Posted on March 5, 2019 at 3:07 pm
We all know exercise is good for our physical health. However, there is ample evidence that it also helps our mental health. It is helpful in Depression, Anxiety, ADHD, Dementia and many other psychiatric disorders, and reduces stress. It helps to calm us, increases energy, improves focus, improves memory, addresses sleep difficulties and boosts self-esteem. This all occurs through biological and psychological changes – some of which are marked, and some more subtle.
Exercise boosts the levels of dopamine, norepinephrine and serotonin levels in the brain. It also helps to reduce inflammation, improves wiring and firing of the neurons, and helps to generate new neurons. Evidence on the benefits of consistent and moderate exercise is all positive.
It may feel daunting at first to engage in some form of exercise, but this feeling won’t last long. It can soon become part of your daily routine, like brushing your teeth. Start slowly – do what you feel comfortable with and start to build up as your body begins to change and wants to be challenged. You can just start with 5 minutes, if that’s all you can manage. There are short videos on interval training on YouTube, which is a great place to start. Ideally, you want to be aiming for about 20 to 30 minutes of aerobic exercise at least 3 times a week. Each individual’s aerobic capacity is different; essentially it is about increasing your breathing and heart rate. This can be brisk walking, jogging, running, cycling, swimming etc. Variety always helps to break the monotony and target different muscle groups. It is also beneficial to engage in other forms of exercise such as yoga, pilates, stretching as this helps with regulating your breathing whilst contracting the muscles and connective tissues. Weight training is also essential for your bone health.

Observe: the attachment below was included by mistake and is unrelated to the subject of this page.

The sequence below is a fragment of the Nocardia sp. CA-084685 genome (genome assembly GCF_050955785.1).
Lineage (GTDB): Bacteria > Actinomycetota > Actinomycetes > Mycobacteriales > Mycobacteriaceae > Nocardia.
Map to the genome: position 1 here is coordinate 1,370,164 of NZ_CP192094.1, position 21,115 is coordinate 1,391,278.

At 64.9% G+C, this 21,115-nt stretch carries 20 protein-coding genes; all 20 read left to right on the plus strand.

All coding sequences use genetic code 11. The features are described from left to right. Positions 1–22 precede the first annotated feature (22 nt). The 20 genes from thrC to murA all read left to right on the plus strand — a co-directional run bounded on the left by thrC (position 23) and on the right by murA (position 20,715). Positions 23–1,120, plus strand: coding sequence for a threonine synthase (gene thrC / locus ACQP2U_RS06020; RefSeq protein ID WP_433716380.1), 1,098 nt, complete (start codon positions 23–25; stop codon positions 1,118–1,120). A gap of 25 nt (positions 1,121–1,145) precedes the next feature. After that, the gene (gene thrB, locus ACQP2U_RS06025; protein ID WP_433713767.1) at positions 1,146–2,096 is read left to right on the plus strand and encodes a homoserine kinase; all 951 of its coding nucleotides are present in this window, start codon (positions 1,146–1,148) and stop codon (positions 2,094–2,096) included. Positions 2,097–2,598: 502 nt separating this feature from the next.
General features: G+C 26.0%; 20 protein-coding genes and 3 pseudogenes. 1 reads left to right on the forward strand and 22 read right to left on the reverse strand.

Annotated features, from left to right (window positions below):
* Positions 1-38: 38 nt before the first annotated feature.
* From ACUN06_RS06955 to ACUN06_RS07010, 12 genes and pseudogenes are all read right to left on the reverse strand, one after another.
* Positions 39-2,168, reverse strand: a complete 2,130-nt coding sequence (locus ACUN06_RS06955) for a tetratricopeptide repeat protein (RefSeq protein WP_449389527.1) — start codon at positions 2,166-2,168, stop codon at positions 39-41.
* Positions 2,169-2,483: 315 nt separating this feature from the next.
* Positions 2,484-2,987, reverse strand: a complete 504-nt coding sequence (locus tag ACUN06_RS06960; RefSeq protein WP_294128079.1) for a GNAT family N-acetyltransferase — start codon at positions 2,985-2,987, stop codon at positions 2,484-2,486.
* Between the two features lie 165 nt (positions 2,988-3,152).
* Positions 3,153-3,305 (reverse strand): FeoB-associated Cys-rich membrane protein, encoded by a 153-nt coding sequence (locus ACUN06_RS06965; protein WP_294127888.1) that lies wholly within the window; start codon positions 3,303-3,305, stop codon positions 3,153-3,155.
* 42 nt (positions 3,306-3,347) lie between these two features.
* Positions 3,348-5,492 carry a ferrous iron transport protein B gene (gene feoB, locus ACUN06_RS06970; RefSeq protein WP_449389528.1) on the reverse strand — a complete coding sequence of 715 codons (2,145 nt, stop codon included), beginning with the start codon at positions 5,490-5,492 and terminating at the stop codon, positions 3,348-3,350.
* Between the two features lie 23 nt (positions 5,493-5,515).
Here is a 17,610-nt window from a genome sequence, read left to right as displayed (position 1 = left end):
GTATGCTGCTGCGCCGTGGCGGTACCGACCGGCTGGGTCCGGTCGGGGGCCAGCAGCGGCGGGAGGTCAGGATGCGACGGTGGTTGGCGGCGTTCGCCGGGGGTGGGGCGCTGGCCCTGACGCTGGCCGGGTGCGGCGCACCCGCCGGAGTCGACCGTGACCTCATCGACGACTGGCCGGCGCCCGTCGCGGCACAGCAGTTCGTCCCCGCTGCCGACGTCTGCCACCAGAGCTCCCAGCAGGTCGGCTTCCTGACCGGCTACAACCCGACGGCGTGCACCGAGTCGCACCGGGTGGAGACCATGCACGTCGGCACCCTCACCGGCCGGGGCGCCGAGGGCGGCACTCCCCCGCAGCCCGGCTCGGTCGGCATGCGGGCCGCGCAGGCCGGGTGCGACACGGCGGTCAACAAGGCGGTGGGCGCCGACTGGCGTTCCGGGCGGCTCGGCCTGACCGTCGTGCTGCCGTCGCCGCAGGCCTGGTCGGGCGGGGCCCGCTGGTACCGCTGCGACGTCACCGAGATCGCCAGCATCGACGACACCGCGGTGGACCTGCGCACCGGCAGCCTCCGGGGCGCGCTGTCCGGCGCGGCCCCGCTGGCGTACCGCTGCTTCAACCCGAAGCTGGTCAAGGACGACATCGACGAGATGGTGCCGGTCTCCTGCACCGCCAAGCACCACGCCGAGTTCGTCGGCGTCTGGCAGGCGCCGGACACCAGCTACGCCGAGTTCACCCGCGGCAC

Exercise does not have to be monotonous. The effects can be achieved through dancing, playing tag with your kids etc. The aim is to get moving and to enjoy it. This way you will sustain the effects. Some people like to exercise solo, while others prefer a class, or gym. Find what works for you – perhaps a combination. Exercising with someone or in a class increases motivation and performance. Say yes to some healthy competition! I find paying upfront for my weekly classes gives me a motivation (stops me from chickening out last minute) and gives me something to look forward to in the busy week. If you can afford it, you can seek support of a personal trainer to assist you in the initial stages.
‘You’re only one workout away from a good mood.’-Unknown
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